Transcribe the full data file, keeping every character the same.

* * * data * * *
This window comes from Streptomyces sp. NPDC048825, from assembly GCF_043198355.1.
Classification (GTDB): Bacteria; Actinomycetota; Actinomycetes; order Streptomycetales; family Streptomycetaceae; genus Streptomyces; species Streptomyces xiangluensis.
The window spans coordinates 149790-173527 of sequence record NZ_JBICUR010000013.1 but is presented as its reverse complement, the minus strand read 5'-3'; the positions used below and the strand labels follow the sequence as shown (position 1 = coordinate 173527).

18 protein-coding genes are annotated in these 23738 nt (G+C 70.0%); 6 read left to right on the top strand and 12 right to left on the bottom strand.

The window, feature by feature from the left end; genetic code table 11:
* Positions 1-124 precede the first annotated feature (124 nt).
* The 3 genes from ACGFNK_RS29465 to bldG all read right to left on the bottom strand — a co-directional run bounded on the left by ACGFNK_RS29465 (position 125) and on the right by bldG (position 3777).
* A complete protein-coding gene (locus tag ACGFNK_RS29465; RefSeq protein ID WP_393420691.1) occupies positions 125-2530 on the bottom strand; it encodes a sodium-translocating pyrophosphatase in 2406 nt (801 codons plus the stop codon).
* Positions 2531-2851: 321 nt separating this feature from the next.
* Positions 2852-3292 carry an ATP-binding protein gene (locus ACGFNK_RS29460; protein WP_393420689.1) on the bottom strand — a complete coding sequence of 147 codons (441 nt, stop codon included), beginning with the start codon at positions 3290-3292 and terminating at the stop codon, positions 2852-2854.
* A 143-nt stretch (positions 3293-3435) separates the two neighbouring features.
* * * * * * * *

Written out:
This window comes from Streptomyces sp. NPDC048825, from assembly GCF_043198355.1.
Classification (GTDB): Bacteria; Actinomycetota; Actinomycetes; order Streptomycetales; family Streptomycetaceae; genus Streptomyces; species Streptomyces xiangluensis.
The window spans coordinates 149790-173527 of sequence record NZ_JBICUR010000013.1 but is presented as its reverse complement, the minus strand read 5'-3'; the positions used below and the strand labels follow the sequence as shown (position 1 = coordinate 173527).

18 protein-coding genes are annotated in these 23738 nt (G+C 70.0%); 6 read left to right on the top strand and 12 right to left on the bottom strand.

The window, feature by feature from the left end; genetic code table 11:
* Positions 1-124 precede the first annotated feature (124 nt).
* The 3 genes from ACGFNK_RS29465 to bldG all read right to left on the bottom strand — a co-directional run bounded on the left by ACGFNK_RS29465 (position 125) and on the right by bldG (position 3777).
* A complete protein-coding gene (locus tag ACGFNK_RS29465; RefSeq protein ID WP_393420691.1) occupies positions 125-2530 on the bottom strand; it encodes a sodium-translocating pyrophosphatase in 2406 nt (801 codons plus the stop codon).
* Positions 2531-2851: 321 nt separating this feature from the next.
* Positions 2852-3292 carry an ATP-binding protein gene (locus ACGFNK_RS29460; protein WP_393420689.1) on the bottom strand — a complete coding sequence of 147 codons (441 nt, stop codon included), beginning with the start codon at positions 3290-3292 and terminating at the stop codon, positions 2852-2854.
* A 143-nt stretch (positions 3293-3435) separates the two neighbouring features.